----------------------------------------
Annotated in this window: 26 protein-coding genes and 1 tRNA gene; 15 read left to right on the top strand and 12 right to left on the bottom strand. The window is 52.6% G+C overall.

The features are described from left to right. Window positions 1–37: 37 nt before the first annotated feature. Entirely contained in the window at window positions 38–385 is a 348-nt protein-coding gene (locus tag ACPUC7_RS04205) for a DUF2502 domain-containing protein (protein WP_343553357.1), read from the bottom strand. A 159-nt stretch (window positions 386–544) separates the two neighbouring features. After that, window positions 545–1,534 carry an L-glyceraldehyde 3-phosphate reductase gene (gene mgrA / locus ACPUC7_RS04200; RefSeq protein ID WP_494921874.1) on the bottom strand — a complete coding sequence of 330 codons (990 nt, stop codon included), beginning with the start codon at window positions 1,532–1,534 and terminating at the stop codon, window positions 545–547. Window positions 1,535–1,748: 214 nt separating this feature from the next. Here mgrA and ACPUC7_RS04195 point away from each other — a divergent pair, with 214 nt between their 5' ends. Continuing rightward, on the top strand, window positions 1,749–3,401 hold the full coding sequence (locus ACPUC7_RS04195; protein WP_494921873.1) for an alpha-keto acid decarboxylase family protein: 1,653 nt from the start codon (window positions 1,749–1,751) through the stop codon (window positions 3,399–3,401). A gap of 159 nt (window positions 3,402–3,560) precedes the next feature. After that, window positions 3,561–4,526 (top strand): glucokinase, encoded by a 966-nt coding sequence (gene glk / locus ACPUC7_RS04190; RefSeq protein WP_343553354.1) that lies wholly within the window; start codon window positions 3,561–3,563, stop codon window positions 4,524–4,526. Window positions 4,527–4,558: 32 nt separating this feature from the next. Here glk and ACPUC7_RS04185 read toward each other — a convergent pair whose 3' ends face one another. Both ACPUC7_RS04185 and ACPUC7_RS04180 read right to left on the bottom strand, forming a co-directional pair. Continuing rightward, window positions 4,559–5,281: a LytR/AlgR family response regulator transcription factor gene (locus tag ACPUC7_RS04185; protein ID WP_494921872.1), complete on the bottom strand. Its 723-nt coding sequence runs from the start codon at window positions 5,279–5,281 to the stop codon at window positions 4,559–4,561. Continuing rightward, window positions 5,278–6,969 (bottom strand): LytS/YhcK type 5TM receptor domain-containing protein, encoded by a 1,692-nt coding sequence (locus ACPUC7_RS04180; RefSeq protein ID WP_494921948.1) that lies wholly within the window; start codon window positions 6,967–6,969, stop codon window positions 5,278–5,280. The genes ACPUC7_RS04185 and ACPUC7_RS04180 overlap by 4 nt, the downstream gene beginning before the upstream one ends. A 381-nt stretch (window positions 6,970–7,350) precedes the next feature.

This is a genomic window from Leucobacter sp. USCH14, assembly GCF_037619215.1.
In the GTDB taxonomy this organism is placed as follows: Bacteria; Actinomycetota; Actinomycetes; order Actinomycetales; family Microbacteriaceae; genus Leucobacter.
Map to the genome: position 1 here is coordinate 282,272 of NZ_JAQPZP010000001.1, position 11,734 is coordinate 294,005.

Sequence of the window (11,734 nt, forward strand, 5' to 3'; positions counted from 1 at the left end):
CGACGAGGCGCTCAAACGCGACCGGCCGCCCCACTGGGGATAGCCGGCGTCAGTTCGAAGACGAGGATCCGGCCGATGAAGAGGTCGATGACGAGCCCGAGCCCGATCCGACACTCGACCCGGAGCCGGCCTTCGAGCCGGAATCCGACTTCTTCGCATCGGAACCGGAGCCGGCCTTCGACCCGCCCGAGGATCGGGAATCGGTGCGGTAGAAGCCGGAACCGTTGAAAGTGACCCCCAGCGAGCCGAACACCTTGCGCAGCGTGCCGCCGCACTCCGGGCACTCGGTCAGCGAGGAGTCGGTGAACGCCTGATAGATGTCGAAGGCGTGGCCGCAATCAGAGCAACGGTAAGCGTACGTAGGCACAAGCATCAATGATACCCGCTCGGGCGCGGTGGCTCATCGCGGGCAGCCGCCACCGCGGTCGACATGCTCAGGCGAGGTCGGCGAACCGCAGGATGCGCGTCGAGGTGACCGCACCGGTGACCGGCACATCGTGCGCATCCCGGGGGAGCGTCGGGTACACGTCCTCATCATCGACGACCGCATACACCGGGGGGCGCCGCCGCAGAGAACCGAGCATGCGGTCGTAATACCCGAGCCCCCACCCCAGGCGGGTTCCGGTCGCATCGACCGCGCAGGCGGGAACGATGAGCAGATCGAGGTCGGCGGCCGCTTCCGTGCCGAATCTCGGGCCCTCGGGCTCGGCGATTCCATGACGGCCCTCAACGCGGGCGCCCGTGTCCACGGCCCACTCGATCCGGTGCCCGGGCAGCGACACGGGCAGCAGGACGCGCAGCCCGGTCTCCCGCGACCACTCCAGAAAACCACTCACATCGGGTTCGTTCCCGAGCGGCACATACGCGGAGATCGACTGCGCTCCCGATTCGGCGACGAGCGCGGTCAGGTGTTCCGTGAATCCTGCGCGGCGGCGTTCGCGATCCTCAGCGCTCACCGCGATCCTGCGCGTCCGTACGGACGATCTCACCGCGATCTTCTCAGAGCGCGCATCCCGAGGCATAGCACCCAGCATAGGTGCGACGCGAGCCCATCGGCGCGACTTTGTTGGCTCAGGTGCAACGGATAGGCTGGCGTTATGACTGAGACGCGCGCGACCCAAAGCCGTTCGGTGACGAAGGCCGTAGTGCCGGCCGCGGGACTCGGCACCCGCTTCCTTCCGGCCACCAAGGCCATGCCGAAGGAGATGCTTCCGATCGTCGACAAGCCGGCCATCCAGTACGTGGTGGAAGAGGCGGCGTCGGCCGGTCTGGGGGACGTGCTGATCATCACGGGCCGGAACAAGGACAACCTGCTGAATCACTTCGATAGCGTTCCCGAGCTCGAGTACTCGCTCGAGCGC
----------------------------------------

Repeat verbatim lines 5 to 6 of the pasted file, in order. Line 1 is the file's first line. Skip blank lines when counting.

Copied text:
Map to the genome: position 1 here is coordinate 282,272 of NZ_JAQPZP010000001.1, position 11,734 is coordinate 294,005.

Sequence of the window (11,734 nt, forward strand, 5' to 3'; positions counted from 1 at the left end):